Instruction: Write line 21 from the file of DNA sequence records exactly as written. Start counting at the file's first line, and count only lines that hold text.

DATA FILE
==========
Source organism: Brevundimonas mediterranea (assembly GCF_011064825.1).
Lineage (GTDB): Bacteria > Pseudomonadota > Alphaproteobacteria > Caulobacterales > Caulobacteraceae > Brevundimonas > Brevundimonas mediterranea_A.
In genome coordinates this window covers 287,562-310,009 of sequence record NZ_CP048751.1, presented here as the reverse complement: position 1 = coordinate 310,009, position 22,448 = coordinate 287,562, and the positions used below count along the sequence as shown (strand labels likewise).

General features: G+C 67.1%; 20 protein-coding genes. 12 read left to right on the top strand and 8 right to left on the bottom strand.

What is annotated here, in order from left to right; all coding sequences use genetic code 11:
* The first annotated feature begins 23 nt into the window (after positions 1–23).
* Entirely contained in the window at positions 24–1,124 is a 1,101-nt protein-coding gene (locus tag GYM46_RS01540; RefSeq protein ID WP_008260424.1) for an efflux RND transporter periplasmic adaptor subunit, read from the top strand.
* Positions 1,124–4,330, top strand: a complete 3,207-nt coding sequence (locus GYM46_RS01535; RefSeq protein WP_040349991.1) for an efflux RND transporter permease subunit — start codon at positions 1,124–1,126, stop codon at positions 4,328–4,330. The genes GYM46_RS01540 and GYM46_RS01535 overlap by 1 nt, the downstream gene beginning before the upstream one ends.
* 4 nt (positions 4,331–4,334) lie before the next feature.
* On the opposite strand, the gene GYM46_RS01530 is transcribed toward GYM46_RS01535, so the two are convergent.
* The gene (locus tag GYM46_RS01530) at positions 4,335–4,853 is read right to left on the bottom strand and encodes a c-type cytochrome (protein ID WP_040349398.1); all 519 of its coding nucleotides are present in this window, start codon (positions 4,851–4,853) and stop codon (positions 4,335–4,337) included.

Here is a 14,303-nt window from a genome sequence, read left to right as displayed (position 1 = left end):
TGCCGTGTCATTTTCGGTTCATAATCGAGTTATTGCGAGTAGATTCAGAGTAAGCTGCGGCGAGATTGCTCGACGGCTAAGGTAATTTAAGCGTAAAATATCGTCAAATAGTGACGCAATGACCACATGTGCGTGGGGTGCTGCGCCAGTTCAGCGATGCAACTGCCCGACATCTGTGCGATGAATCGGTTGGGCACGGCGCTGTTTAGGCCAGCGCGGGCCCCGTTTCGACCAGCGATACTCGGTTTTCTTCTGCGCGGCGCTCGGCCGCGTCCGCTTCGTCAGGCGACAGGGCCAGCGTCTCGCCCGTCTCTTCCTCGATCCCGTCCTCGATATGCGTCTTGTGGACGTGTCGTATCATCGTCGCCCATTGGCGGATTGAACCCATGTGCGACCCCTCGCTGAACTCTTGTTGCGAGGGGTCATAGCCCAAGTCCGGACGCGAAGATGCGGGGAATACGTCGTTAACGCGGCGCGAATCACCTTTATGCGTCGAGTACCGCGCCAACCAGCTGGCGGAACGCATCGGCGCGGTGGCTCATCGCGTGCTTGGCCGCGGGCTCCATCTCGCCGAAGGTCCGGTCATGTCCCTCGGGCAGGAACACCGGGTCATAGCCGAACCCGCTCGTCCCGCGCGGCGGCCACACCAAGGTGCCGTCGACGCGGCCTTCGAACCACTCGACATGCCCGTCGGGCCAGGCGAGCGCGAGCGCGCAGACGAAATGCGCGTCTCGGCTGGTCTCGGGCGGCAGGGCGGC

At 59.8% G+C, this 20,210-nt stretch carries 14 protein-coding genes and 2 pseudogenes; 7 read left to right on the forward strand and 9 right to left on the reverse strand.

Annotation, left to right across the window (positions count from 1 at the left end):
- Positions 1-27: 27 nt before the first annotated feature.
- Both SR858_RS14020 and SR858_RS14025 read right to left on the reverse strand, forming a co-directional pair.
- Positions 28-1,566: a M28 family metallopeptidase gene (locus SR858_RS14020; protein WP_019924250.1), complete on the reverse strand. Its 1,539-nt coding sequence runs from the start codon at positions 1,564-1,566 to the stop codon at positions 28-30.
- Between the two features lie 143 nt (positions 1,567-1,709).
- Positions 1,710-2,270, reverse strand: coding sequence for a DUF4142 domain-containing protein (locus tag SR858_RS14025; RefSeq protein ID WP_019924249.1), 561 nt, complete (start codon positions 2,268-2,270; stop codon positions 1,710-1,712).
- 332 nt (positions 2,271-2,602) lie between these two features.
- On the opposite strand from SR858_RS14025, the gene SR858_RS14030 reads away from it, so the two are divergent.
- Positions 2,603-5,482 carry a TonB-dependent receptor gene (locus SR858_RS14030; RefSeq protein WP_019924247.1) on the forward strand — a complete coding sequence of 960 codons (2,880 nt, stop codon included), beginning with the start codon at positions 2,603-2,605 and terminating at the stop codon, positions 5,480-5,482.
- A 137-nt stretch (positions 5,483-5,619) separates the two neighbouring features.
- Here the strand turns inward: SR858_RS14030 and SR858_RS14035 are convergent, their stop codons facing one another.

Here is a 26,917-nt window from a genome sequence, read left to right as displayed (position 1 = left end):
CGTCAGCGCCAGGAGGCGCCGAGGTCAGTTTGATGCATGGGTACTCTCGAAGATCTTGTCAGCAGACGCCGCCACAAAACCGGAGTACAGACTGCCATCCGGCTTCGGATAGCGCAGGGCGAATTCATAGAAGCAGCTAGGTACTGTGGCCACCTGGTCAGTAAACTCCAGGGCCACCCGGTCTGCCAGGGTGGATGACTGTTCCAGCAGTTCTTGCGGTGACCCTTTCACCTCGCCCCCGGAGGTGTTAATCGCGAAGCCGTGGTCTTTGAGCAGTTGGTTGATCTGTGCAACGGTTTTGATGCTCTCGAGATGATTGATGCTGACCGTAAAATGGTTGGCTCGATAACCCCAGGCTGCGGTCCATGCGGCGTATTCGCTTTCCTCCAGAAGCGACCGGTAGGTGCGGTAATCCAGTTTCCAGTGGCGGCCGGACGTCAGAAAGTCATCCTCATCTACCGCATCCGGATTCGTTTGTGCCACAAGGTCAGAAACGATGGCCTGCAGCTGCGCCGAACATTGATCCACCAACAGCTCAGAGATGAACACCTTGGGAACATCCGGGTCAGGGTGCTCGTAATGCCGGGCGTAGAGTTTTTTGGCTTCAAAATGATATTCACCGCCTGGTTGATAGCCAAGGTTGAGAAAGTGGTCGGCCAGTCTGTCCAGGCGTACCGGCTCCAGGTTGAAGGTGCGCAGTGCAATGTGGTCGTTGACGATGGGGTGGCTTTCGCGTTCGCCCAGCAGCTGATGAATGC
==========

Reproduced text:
- 332 nt (positions 2,271-2,602) lie between these two features.